So, what about this book? Peter Harmsen has written an arrow straight account of the pyrrhic battle for much of the city. He writes in an easy enough style and it isn’t challenging. What I do find difficult is the whole structure of the idea that this was a massive event on the world stage at the time. It was obviously huge for China and the event cannot be ignored. I’ve done some research and although the paper I work for had one of it’s people in Shanghai whose reports were valued, European eyes were as insular, perhaps a bit indifferent and they didn’t really think as much about it or offer the concern they might have. In hindsight we know they should have worried about Japanese ambitions, but they had other fish to fry. To my mind he doesn’t offer a broad enough range of quotes from the international media to impress upon the reader the power this story had outside of the region. There is an example where he describes a Chinese battalion as being world famous, something hard to accept. It did not make huge headlines in British newspapers – just as any distant foreign story would in those sober times, and it’s fair to say they are a proper litmus test of the day given the position my country held in the world back then.

This remains a largely unknown conflict for a western audience which is not to detract from its significance but establishes how the world has changed and the way we view things. It is difficult at times to relate to the people involved but I won’t sit on the fence, you know the Japanese are going to win and you know they are going to be brutal, so you know whose side you are on. The author tells the story from the perspective of both sides and the detail is pretty good, though I always wanted more. Famous names appear fleetingly and it’s as if they will make more of a contribution, but they don’t. Does this leave me feeling let down? No. This is an unusual book way outside my comfort zone of western based history and is exactly as the author intended. He challenges the notion that the Second World War began in 1939 and he has a point. I am pleased to have read it.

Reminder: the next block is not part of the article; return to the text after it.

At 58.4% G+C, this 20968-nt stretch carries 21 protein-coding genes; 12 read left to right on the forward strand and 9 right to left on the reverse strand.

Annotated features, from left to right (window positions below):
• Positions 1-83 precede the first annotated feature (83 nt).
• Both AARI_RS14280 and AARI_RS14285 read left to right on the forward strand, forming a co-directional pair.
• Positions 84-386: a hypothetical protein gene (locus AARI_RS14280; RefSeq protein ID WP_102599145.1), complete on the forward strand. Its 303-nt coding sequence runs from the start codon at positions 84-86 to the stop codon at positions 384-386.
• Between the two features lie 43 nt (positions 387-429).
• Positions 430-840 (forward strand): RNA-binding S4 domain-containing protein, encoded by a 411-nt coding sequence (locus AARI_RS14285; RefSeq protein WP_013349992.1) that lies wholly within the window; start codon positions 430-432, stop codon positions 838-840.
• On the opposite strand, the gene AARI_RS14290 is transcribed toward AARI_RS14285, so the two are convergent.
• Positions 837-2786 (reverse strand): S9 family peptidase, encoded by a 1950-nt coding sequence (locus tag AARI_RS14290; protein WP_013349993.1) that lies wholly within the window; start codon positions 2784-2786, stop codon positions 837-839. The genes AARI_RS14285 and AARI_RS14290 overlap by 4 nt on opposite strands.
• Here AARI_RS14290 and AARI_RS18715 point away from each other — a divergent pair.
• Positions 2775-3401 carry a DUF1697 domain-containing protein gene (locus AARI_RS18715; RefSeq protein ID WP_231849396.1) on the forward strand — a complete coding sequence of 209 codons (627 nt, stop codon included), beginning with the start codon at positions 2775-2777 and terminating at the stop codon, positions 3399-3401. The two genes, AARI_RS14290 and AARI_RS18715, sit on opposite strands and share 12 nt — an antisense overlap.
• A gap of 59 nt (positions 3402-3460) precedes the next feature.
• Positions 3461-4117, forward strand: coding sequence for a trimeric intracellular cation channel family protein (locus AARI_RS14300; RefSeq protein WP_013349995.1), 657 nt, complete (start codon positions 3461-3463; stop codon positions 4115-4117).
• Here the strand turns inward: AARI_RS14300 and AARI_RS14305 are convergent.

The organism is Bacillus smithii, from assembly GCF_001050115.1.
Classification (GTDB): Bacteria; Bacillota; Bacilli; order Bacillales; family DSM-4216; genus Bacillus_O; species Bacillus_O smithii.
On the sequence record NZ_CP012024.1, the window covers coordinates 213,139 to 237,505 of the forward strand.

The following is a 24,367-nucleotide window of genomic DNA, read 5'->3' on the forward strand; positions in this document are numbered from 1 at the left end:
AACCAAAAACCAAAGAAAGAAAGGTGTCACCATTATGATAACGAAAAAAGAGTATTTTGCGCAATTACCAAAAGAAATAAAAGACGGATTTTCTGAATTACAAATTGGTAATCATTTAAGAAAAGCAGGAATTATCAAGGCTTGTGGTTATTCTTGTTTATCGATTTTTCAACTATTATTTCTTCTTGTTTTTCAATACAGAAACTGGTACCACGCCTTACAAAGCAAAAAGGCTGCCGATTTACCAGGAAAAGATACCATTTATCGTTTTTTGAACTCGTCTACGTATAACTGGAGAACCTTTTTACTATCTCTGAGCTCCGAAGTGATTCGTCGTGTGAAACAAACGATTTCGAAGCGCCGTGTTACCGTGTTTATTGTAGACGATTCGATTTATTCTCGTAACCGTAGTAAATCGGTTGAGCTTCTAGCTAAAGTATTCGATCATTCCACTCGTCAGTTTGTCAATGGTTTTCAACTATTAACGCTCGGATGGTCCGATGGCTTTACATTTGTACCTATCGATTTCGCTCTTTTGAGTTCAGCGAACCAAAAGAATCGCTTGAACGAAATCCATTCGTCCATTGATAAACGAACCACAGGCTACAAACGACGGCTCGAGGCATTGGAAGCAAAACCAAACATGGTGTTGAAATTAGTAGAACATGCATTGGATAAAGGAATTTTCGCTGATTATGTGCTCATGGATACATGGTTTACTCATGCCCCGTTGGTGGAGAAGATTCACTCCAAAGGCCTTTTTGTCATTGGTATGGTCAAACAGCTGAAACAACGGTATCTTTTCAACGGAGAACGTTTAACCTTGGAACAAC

The photographs included are fantastic, other editors would do well to look at how the selection has been made here. What disappoints is there are no images of any of the protagonists mentioned in the text, but I assume given the tumult of Chinese politics in the period up to the creation of the Peoples Republic that these are not the easiest things to acquire. The author is based in Taiwan. If you are looking to expand your world knowledge to the Middle Kingdom, have a look at this book. If the advance of the Japanese interests you it might make a nice change not to read about endless embarrassing retreats of colonial armies for a while.  Whoever the protagonists are, fighting the Japanese is never pretty and it is always tragic. They came seeking endless glory and left nothing but death and tears.

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By Mark Barnes / Visit his amazing facebook page: For Your Tomorrow

Mark Barnes

Mark Barnes is a longstanding friend of WHO, providing features, photography and reviews. He has contributed to The Times of London and other publications. He is the author of The Liberation of Europe (pub 2016) and If War Should Come due later in 2020.